How to Polish Your Online-upselling Program
Keep Merchandise in Mind
Of course, upselling lends itself more easily to certain types of merchandise more than others. It’s one thing to suggest a pair of shoes to go with those pants, but it’s another to suggest a pair of shoes to go with that lawnmower.
Evaluate your upsalable merchandise in terms of overall merchandise profile rather than specific product categories, Schindler Carter urges. Following are three merchandise profiles she thinks upsell best:
- problem-solving merchandise such as home furnishings and home-improvement items; there’s great opportunity for Web retailers to recognize the affinities among problem-solving products, and to then upsell consumers;
- ensembles, outfits and kits, or anything that natively comes as an ensemble but isn’t necessarily navigable on your site as such (e.g., apparel, home furnishings, cookware, outdoor furniture); and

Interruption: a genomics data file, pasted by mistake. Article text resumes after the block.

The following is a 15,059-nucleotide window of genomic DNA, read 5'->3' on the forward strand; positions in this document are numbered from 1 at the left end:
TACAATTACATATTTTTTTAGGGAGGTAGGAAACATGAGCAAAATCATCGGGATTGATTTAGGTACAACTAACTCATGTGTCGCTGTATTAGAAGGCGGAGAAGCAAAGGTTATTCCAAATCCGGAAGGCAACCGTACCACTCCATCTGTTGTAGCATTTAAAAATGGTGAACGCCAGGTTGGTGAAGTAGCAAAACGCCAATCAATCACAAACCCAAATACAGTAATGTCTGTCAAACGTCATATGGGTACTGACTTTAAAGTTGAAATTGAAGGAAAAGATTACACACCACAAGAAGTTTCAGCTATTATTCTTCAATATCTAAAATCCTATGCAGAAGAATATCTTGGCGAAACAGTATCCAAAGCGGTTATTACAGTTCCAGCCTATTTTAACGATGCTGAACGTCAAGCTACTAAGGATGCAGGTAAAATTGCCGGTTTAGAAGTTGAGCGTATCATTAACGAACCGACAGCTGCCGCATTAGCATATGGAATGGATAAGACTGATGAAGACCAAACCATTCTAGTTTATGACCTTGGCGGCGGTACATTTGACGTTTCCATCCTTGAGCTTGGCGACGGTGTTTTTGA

- core product plus accessory. “I can’t think of a more annoying user experience than putting the onus onto the shopper of locating an accessory,” says Schindler Carter. “Have you ever tried to find the printer cartridges that go with a new laser printer, or the garment bag that goes with your new carry-on luggage? These are no-brainer upsells that unfortunately, too many retailers still neglect.”
When upselling may not work, she continues, is with any product whose main purchase consideration is price — whichever end of the price spectrum it’s on. She cites the examples of stand-alone luxury items as well as highly specialized purchase items such as replacement parts.
Three Upsell Downfalls
1. As emphasized earlier in regard to the product page, the most important caveat when designing an upsell is: Don’t detract from the customer’s original product focus. Regardless of which point in the process the upsell takes place, keep a visual separation between the recommended product and the intended purchase, whether it’s a physical line drawn on the page or just some white space.